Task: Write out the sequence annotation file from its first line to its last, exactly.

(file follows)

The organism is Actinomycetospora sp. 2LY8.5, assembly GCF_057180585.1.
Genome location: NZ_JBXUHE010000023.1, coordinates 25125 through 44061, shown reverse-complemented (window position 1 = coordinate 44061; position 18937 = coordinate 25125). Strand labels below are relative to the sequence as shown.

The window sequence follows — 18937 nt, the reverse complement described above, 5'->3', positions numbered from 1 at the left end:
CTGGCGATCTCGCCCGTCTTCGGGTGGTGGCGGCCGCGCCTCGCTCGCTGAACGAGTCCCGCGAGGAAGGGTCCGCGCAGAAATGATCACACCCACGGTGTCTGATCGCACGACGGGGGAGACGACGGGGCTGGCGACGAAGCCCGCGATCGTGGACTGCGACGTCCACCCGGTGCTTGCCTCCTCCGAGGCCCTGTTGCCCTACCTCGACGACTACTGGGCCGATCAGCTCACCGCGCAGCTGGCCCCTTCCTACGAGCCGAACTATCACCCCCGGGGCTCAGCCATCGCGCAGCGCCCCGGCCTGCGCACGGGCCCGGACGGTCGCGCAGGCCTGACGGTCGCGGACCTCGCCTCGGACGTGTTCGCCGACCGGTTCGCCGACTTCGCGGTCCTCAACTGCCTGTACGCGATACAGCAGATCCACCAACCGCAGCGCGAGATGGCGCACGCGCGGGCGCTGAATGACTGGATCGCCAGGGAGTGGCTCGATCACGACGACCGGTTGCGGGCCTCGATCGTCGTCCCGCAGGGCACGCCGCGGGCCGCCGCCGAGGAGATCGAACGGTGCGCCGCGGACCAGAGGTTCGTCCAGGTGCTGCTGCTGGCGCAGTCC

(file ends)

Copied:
The organism is Actinomycetospora sp. 2LY8.5, assembly GCF_057180585.1.
Genome location: NZ_JBXUHE010000023.1, coordinates 25125 through 44061, shown reverse-complemented (window position 1 = coordinate 44061; position 18937 = coordinate 25125). Strand labels below are relative to the sequence as shown.

The window sequence follows — 18937 nt, the reverse complement described above, 5'->3', positions numbered from 1 at the left end:
CTGGCGATCTCGCCCGTCTTCGGGTGGTGGCGGCCGCGCCTCGCTCGCTGAACGAGTCCCGCGAGGAAGGGTCCGCGCAGAAATGATCACACCCACGGTGTCTGATCGCACGACGGGGGAGACGACGGGGCTGGCGACGAAGCCCGCGATCGTGGACTGCGACGTCCACCCGGTGCTTGCCTCCTCCGAGGCCCTGTTGCCCTACCTCGACGACTACTGGGCCGATCAGCTCACCGCGCAGCTGGCCCCTTCCTACGAGCCGAACTATCACCCCCGGGGCTCAGCCATCGCGCAGCGCCCCGGCCTGCGCACGGGCCCGGACGGTCGCGCAGGCCTGACGGTCGCGGACCTCGCCTCGGACGTGTTCGCCGACCGGTTCGCCGACTTCGCGGTCCTCAACTGCCTGTACGCGATACAGCAGATCCACCAACCGCAGCGCGAGATGGCGCACGCGCGGGCGCTGAATGACTGGATCGCCAGGGAGTGGCTCGATCACGACGACCGGTTGCGGGCCTCGATCGTCGTCCCGCAGGGCACGCCGCGGGCCGCCGCCGAGGAGATCGAACGGTGCGCCGCGGACCAGAGGTTCGTCCAGGTGCTGCTGCTGGCGCAGTCC